South St. Louis County News

St. Louis Call Newspapers

South St. Louis County News

St. Louis Call Newspapers

South St. Louis County News

St. Louis Call Newspapers

Crestwood aldermen OK Big Bend Crossing CUP

Sale of lot requires approval from Sam’s Club

The city of Crestwood has done all it can to bring new business to Big Bend Crossing — now it appears that the rest is up to Novus Development Co. President Jonathan Browne and Sam’s Club.

Aldermen last week unanimously approved an ordinance allowing for a conditional-use permit to construct a mixed medical/retail building on Lot 1 of Big Bend Crossing. The two-story building will have retail on its first floor and a Metropolitan Urological Specialists office on its second floor.

At this point, all that is left to complete the sale of that lot from Big Bend Crossing — a Novus subsidiary company — to Hensley Construction is Sam’s Club’s approval and then Browne’s signature.

Brad Cytron, an attorney for Metropolitan Urological Specialists, told aldermen last week that he expects Sam’s corporate representatives to approve non-retail use at that lot in the near future.

“Right now, the only other major contingency at this point has to do with Sam’s,” Cytron said. “Because of the declaration of restrictions that were imposed on this development, Sam’s has the right to approve any non-retail use on that site as well as the plans for construction on that site. That is negotiated back when Sam’s came into the project. And unfortunately, the person who was handling this for Sam’s left the company and there was about a three-week period where there was really nobody overseeing this. We’re still going through that.

“We now have a person, an engineer, at Sam’s who’s looking at it. Sam’s general manager at Sam’s Club as well as the head pharmacist at that Sam’s location have both endorsed this project. And we should have that approval. Hopefully, this week. And that’s the only other issue at this point. But we really have not had any indication from Sam’s if they’re not going to approve it. It’s just that we want to get in writing what we need. And it may involve an amendment, as well, to our declaration of restrictions. So that’s the only issue.”

“You don’t see them coming up with any restrictions on the property that would prevent you from wanting to go forward on this at this point?” Ward 4 Alderman Steve Nieder asked Cytron. “Have they raised anything?”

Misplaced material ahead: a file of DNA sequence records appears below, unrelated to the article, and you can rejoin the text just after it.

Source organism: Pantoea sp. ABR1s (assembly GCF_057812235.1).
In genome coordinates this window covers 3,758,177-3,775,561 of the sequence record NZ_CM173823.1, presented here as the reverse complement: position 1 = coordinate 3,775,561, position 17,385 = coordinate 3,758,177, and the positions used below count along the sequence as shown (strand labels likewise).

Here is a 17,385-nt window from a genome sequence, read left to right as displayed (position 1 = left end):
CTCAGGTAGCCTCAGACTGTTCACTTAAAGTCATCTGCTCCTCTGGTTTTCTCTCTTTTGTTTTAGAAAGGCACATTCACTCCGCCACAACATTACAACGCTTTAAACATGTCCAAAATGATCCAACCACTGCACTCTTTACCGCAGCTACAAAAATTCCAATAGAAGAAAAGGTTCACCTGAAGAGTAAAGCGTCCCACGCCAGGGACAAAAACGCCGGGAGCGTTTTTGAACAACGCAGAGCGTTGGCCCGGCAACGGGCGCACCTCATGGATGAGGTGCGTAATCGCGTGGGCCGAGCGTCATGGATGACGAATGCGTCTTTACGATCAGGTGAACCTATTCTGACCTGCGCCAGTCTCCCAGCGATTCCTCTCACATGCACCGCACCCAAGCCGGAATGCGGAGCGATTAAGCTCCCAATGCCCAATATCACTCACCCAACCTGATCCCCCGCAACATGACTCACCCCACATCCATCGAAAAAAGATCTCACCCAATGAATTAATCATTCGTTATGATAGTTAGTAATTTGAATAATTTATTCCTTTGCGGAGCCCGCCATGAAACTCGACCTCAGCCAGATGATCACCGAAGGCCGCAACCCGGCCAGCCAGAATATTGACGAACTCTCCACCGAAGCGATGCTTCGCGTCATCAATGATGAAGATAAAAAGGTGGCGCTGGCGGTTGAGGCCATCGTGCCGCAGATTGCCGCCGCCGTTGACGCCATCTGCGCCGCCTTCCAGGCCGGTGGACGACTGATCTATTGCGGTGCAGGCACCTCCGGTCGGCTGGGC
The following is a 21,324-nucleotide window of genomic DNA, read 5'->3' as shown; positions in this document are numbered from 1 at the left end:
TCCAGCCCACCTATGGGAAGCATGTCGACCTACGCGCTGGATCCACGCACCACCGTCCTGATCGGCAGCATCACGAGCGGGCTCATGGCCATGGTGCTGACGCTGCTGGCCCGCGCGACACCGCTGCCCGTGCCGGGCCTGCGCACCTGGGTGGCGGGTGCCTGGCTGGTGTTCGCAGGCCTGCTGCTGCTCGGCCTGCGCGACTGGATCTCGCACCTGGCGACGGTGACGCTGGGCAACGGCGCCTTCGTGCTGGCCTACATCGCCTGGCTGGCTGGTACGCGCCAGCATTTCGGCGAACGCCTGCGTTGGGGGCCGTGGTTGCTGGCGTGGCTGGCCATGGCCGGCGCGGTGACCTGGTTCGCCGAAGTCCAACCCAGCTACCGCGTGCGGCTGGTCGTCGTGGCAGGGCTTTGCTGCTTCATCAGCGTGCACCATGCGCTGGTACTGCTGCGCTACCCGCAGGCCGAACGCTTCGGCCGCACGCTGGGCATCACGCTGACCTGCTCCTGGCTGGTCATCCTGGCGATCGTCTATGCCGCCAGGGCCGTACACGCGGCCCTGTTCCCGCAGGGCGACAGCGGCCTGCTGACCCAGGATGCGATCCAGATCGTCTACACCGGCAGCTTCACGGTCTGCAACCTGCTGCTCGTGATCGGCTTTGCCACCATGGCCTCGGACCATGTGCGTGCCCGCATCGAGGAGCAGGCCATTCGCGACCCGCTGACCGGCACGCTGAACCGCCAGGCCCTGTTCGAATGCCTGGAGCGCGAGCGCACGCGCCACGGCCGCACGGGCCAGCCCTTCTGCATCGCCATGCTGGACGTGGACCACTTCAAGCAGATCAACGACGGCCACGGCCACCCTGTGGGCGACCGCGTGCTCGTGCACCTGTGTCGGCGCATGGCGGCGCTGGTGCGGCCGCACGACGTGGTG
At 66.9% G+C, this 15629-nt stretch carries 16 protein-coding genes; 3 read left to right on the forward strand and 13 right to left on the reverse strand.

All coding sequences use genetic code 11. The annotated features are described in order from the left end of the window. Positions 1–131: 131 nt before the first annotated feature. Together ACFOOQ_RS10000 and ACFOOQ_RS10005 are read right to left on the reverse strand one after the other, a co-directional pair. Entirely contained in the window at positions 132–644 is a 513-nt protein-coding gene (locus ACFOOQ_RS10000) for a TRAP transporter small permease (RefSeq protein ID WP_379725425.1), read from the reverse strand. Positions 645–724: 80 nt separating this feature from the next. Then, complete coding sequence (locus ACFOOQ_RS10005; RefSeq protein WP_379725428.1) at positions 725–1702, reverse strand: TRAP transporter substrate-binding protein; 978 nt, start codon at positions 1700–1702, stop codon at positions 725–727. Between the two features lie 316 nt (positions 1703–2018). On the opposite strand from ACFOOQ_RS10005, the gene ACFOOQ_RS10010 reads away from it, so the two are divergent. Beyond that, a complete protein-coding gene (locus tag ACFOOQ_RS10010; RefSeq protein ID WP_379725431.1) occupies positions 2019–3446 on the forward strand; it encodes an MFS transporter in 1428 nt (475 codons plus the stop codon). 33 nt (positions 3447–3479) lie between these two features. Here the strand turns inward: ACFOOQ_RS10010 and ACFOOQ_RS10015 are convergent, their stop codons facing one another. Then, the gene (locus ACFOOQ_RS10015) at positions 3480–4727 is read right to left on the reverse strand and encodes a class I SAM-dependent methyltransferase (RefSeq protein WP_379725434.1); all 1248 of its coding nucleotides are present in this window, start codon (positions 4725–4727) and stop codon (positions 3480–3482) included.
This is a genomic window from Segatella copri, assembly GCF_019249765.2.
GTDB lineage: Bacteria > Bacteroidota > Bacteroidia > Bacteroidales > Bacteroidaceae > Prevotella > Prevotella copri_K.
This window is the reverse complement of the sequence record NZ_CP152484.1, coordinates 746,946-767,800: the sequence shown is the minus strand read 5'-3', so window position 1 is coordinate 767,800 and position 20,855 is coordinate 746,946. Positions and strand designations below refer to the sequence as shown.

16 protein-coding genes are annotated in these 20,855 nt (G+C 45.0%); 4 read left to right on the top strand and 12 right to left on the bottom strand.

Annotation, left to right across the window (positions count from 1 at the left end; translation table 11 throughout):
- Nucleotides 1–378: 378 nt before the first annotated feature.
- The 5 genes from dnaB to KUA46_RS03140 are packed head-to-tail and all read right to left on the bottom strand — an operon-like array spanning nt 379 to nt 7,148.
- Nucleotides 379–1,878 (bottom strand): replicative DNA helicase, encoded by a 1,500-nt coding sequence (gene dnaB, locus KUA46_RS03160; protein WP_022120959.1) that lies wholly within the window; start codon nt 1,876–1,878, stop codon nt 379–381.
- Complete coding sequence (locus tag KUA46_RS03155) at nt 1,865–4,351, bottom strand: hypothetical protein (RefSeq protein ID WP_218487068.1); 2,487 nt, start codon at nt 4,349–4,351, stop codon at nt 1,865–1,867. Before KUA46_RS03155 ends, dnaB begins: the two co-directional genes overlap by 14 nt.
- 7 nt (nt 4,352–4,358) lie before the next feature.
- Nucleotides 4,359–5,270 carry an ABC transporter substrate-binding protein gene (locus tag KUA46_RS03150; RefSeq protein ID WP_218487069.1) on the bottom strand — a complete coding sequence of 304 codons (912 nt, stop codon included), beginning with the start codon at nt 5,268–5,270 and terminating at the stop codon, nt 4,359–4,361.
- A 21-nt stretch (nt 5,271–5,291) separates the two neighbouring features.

“They have not raised anything yet,” Cytron said. “They’re still reviewing our plans right now.”

Once Sam’s approval is in place, then much of the contingencies in Hensley Construction’s contract with Browne will be satisfied.

“We don’t have really any reason to think that there’s going to be an issue,” Cytron said. “For the most part, the plans comply with the restrictions. There’s only one issue that’s major and it’s parking. Sam’s has a very heightened parking requirement. I guess originally they were hoping to prevent a situation where the development would utilize its parking or people would go over and park in their lot to the detriment of their own customers.

“The way this has been designed, we don’t think that’s going to be an issue at all. They have a 12-to-1,000 parking ratio that they proposed on this particular site, which exceeds the city standards. So we believe we have plenty of parking. We’ve done enough parking to comply with the city code. And that’s one of the issues they’re looking at right now.”

Aldermen previously amended the city’s contract with Novus to ensure that Lot 1, where the medical/retail building will be constructed, is properly zoned for that use.

In the city’s original contract with Novus, Lot 1 was designated for retail stores, restaurants or a hotel.

Big Bend Crossing, a $20 million project spread across 17 acres southwest of Big Bend Boulevard and Interstate 44, has been a source of controversy since Novus sued the city in 2002.

Browne originally filed suit after aldermen rejected his request to approve First Community Credit Union on Lot 3 of Big Bend Crossing. That lawsuit is still ongoing, although Mayor Roy Robinson recently stated he believes it is closer to being settled.

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